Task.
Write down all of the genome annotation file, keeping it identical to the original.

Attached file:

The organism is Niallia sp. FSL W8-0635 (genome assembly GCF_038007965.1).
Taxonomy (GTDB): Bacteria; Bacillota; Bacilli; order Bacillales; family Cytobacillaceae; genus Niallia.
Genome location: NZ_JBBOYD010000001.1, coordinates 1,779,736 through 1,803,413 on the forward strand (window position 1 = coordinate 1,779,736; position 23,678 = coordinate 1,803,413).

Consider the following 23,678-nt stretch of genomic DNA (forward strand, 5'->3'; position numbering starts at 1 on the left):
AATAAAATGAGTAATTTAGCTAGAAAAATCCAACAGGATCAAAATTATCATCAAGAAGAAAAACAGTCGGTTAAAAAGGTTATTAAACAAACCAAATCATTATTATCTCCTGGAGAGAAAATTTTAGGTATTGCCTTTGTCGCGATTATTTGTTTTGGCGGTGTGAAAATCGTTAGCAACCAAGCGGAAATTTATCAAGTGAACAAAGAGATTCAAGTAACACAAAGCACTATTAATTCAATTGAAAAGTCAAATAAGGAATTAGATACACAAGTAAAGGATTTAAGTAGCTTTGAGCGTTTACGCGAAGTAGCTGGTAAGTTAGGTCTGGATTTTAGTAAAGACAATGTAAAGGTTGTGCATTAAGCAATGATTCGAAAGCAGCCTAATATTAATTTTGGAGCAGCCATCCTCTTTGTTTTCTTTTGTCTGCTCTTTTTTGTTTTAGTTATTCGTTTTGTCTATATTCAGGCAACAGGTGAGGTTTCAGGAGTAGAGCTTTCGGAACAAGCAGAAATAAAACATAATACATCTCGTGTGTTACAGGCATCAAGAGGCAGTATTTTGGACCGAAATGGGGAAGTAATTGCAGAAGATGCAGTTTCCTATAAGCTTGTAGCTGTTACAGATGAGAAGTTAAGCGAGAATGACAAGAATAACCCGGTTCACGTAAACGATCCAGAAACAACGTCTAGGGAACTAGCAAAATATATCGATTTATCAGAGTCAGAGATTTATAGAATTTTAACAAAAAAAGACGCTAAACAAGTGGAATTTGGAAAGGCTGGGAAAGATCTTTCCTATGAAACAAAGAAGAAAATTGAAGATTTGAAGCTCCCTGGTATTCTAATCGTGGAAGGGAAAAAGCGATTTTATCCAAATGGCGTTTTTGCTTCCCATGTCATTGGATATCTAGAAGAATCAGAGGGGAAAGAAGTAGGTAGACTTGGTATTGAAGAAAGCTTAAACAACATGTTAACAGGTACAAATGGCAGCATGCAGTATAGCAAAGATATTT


The organism is Niallia sp. FSL W8-0635 (genome assembly GCF_038007965.1).
Taxonomy (GTDB): Bacteria; Bacillota; Bacilli; order Bacillales; family Cytobacillaceae; genus Niallia.
Genome location: NZ_JBBOYD010000001.1, coordinates 1,779,736 through 1,803,413 on the forward strand (window position 1 = coordinate 1,779,736; position 23,678 = coordinate 1,803,413).

Consider the following 23,678-nt stretch of genomic DNA (forward strand, 5'->3'; position numbering starts at 1 on the left):
AATAAAATGAGTAATTTAGCTAGAAAAATCCAACAGGATCAAAATTATCATCAAGAAGAAAAACAGTCGGTTAAAAAGGTTATTAAACAAACCAAATCATTATTATCTCCTGGAGAGAAAATTTTAGGTATTGCCTTTGTCGCGATTATTTGTTTTGGCGGTGTGAAAATCGTTAGCAACCAAGCGGAAATTTATCAAGTGAACAAAGAGATTCAAGTAACACAAAGCACTATTAATTCAATTGAAAAGTCAAATAAGGAATTAGATACACAAGTAAAGGATTTAAGTAGCTTTGAGCGTTTACGCGAAGTAGCTGGTAAGTTAGGTCTGGATTTTAGTAAAGACAATGTAAAGGTTGTGCATTAAGCAATGATTCGAAAGCAGCCTAATATTAATTTTGGAGCAGCCATCCTCTTTGTTTTCTTTTGTCTGCTCTTTTTTGTTTTAGTTATTCGTTTTGTCTATATTCAGGCAACAGGTGAGGTTTCAGGAGTAGAGCTTTCGGAACAAGCAGAAATAAAACATAATACATCTCGTGTGTTACAGGCATCAAGAGGCAGTATTTTGGACCGAAATGGGGAAGTAATTGCAGAAGATGCAGTTTCCTATAAGCTTGTAGCTGTTACAGATGAGAAGTTAAGCGAGAATGACAAGAATAACCCGGTTCACGTAAACGATCCAGAAACAACGTCTAGGGAACTAGCAAAATATATCGATTTATCAGAGTCAGAGATTTATAGAATTTTAACAAAAAAAGACGCTAAACAAGTGGAATTTGGAAAGGCTGGGAAAGATCTTTCCTATGAAACAAAGAAGAAAATTGAAGATTTGAAGCTCCCTGGTATTCTAATCGTGGAAGGGAAAAAGCGATTTTATCCAAATGGCGTTTTTGCTTCCCATGTCATTGGATATCTAGAAGAATCAGAGGGGAAAGAAGTAGGTAGACTTGGTATTGAAGAAAGCTTAAACAACATGTTAACAGGTACAAATGGCAGCATGCAGTATAGCAAAGATATTT